Over the years I have visited Letchworth many, many times.Â At first it was to visit our offices there (when I worked for ICL) and then to visit Dad when he relocated there from London.Â On nearly every visit I was told something about the town’s peculiar history: often the same little bits of information, like the ban on pubs in the town (which was only lifted in the 50′s).Â This evening there was a short segment about how Ebenezer Howard originally founded the garden city, which pulled together a lot of what I had forgotten that I knew and put it all into context.
It also explained a little about the peculiarity in title deeds for houses in Letchworth which my sister discovered when handling the sale of Dad’s house.Â We discussed it a bit on Sunday during what may have been my last visit to Letchworth.Â Apparently large swathes of the town are still owned by the Letchworth Garden City Heritage Foundation, a charitable trust, and nearly all the properties in town have something in the deeds listing all the limitations on the property if it is part of the trust’s estate.Â Even properties that are not part of the trust have these conditional leasehold clauses – leading to great confusion for us and the buyer’s solicitor. It turned out that everybody had missed the “if” which meant all the confusing sections could be safely ignored.
Looking at the short explanation on Wikipedia, it appears to be a unique situation up in Letchworth with a body that is separate from any of the councils having some level of control over planning matters in the town, even though there are no direct elections to it.Â It seems to work though, and the town is still keeping fairly true to Ebezer Howard’s original founding principles – which were a bit like the principles behind Port Sunlight, Saltaire or Bourneville and greatly influenced the development of the New Towns like Crawley and Basildon.Â What would Crawley and Basildon be like if Letchworth had never existed?Â Letchworth gave the world its first roundabout and the New Towns took the idea and got carried away with it – in Basildon I can remember a roundabout with only two exits: it was a 90-degree bend in the road and teh planners made it a roundabout for no obvious reason.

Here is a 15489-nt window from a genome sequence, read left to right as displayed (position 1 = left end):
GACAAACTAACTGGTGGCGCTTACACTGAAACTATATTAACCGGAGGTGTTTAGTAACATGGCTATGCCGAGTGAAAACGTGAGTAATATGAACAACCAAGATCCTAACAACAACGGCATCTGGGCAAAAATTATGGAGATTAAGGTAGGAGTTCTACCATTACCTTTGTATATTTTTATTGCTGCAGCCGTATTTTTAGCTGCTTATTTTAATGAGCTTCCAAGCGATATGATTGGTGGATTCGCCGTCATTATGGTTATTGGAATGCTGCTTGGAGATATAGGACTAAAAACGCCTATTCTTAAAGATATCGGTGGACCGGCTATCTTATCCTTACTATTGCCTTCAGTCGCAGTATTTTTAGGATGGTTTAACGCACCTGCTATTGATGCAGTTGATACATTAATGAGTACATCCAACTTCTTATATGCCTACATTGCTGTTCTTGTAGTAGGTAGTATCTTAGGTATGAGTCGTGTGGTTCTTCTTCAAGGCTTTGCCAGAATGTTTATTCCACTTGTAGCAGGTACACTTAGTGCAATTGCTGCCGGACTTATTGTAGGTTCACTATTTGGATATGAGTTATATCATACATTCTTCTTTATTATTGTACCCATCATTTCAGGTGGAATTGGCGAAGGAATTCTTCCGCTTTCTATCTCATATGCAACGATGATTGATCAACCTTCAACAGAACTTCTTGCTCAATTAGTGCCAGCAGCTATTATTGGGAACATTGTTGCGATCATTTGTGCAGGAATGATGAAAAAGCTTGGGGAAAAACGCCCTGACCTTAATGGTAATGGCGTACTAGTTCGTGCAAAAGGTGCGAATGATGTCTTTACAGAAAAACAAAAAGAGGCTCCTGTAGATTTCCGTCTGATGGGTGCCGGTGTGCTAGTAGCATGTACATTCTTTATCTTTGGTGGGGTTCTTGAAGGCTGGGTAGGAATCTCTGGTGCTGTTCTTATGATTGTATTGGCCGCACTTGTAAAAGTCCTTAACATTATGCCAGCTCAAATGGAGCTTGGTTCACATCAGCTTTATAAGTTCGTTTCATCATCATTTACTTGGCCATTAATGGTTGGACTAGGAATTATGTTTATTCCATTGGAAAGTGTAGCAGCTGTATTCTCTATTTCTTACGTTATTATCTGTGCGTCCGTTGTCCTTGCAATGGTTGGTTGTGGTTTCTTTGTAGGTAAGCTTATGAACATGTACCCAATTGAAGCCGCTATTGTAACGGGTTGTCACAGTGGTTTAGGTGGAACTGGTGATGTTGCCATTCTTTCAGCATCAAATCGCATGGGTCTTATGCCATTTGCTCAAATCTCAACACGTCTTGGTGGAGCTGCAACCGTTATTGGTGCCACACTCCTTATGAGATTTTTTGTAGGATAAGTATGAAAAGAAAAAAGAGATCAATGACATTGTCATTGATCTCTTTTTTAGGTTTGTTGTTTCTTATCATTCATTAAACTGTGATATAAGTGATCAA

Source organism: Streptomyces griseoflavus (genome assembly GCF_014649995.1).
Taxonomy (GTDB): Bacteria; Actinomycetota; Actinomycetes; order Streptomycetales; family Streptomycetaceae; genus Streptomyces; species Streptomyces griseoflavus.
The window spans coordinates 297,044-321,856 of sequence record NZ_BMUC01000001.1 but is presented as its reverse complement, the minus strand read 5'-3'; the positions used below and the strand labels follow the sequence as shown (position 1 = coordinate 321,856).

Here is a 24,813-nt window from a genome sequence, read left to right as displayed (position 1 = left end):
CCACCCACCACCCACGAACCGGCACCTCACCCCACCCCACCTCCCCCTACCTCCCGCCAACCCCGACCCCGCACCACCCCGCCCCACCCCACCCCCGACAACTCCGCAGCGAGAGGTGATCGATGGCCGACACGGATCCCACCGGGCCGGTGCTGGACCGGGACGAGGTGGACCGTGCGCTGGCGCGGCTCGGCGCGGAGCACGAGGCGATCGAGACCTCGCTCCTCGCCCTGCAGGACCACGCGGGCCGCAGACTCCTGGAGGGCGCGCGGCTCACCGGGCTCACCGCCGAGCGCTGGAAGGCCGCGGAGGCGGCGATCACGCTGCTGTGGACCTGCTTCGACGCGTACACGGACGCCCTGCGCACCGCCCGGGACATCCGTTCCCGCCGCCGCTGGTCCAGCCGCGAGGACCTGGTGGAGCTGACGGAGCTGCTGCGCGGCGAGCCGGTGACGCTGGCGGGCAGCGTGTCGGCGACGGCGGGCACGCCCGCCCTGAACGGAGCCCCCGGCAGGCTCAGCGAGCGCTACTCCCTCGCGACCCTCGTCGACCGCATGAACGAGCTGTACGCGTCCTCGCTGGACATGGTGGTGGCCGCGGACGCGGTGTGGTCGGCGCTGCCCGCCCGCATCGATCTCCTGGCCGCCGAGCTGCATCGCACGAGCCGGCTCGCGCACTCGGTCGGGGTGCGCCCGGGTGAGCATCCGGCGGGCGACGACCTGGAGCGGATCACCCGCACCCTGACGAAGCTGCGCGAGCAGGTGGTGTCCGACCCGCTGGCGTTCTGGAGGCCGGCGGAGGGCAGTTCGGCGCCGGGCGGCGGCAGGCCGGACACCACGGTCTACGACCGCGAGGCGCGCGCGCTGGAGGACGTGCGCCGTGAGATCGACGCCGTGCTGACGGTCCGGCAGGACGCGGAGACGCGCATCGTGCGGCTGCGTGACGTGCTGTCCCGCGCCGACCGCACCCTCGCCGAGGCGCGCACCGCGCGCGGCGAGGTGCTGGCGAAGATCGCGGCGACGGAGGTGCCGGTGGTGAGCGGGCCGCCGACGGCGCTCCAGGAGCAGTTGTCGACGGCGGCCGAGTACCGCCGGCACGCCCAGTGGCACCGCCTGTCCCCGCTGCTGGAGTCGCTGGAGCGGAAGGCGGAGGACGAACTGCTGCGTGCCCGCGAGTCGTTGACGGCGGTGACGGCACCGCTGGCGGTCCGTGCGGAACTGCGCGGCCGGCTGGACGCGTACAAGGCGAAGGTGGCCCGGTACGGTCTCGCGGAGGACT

Strange how I am now finding out more about the place when I am unlikely to go there again, but that is the way it works out.Â I’m just glad to see that I was not imagining the black squirrels I have seen up there.